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Can I Install Linux On A Laptop?

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#1 a_samuels


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Posted 30 September 2007 - 08:54 AM

Hi all,

I have 2 laptops (mine and the wife's) and would like to install Linux on one of them. Mine is a Compaq Presario 2521 and the wife has a similar aged Packard Bell. I have all the recovery discs, XP discs etc for mine but not for my wife's. I also have an external harddrive which is 100 gig or so. Can I install onto one of the laptops or the external hd? If so any guidance would be most appreciated.



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#2 BlackSpyder


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Posted 30 September 2007 - 10:27 PM

Welcome to Bleeping Computer a_samuels. Linux could be installed to the internal Harddrive on either machine or to the external Hardrive. I would suggest trying a Live Cd Distro first. Ubuntu and PCLOS2007 are some of the top choices for Live/install Distros (they run as a live CD and then let you install from inside the OS).

Before installing the golden rule is BACKUP! all important data (it can and will wipe your hard drive if you are not careful). Feel free to ask for help for anything you get stuck on. Once you get a distro you like we can guide you through the partitioning of the hard drive (as every distro is a little differant)

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#3 Joedude


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Posted 01 October 2007 - 02:25 AM

First, create a complet disk image of your laptops hd on your external.

The figure out which distro is for you...there are hundreds, but the handfull at the top are Fedora, Debian, Suse, Ubuntu, Puppy, PCLOS. You may ask how you know if you're going to like something? Try them, on live cd, do a trial install for the ones that don't, if you like it, keep it. If you don't like it, just replace the disk image over the top of it. BTW, PB has a program to get your system disks back, as does Compaq. Just go to their web site.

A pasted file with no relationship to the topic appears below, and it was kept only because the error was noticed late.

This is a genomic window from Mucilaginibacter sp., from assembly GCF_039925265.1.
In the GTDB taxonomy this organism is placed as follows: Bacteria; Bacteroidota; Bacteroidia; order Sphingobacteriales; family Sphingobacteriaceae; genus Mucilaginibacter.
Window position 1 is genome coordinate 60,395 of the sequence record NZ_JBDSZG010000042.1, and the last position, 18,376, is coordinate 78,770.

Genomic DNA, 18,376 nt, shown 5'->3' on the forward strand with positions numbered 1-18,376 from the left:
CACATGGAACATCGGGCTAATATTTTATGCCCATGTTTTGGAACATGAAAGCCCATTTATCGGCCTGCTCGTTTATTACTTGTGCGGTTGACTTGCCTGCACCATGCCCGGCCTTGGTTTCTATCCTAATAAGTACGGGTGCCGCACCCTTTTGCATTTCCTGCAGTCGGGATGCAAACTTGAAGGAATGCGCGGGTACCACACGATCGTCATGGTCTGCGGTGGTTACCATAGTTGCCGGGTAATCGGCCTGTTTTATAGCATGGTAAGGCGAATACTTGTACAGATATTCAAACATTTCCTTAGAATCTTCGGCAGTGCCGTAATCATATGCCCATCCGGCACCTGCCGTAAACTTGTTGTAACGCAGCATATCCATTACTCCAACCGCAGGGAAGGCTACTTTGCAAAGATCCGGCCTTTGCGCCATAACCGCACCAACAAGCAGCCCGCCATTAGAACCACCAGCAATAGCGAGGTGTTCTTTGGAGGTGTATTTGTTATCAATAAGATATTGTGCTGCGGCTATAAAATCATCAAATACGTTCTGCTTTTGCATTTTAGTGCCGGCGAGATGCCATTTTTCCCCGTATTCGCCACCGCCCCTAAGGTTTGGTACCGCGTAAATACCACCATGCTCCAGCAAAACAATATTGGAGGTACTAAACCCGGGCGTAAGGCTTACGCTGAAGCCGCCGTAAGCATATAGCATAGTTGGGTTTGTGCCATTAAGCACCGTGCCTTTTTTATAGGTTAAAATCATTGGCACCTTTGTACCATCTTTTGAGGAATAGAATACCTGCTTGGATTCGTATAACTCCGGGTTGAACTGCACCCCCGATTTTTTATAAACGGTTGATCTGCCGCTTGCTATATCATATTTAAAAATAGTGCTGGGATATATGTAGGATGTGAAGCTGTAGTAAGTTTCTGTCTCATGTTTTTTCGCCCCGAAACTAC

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#4 Bugballou


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Posted 01 October 2007 - 11:12 PM

I am using a Presario 2100 to dual boot PCLinuxOS and XP Pro using GRUB as the bootloader. On the emachine 1221 desktop I am dualbooting PCLinuxOS and XP Home using the Windows NTLDR as the bootloader with lilo installed on the Linux partition to load Linux after NTLDR points the way. I recently canned an old Packard Bell that had Windows 98 on it. It really wasn't up to the task of any of the recent Linux distros. Either the sound wouldn't work, or the wireless USB wouldn't work, or I just couldn't get the live CD to load. XP Home ran on it but with a 300 mHz processor it was slow, even with pumped up RAM.
The Live CD List is a good place to start:
Being a WIndows user you will be more accustomed to the KDE desktop and probably like Kubuntu, Mandriva, or PCLinux which is a Mandriva offshoot.
Burn the ISO with IMG Burn and check the Verify box. If at first you dont succeed lower the write rate. Use rewriteable disks so they can be erased and you can try again.
There is also a way to create an XP disk if the Packard Bell system has an i386 file, using IMGBurn, but the correct way took some doing as the tutorials I read weren't exactly on the mark with the instructions, and slipstreaming SP2 and using Joliet instead of 9660 were the two main hurdles to over come, but now have a Windows disk for a computer that didn't have one. If all else fails have a backup of the system so there are ways to get back to where you started. Good luck, Linux is a breath of fresh air, and to think if it weren't for Vista, I may have never gotten the nerve to give it a go.

#5 frankblourtango


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Posted 09 October 2007 - 10:08 AM

I have Ubuntu on a Dell Latitude 1100. I used NDISWRAPPER to get a wireless card working and I'm happy as can be.

I was also able to get Ubuntu on a Thinkpad A22 and added a wireless card the same way.

I've made several tries at getting into Linux over the years and had some success with Fedora. But now I'm a hard core Ubuntu fan. It has some GUI based software install and update tools so that you can get rolling while you learn the nuts and bolts.

Edited by frankblourtango, 09 October 2007 - 10:12 AM.

#6 fleamailman


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Posted 09 October 2007 - 04:27 PM

I am on kubuntu linux, great starter linux I believe, gui install but whichever disto you choose you need four things, the ISO burner as pointed out in the other post, the distro, the forum of the distro and an understanding that if it doesn't work out it is just the wrong distro and another should be tried, in fact even if you install the right distro, most linux users still try out other distros after a while and with over 350 to choose from....
everyday is a gift

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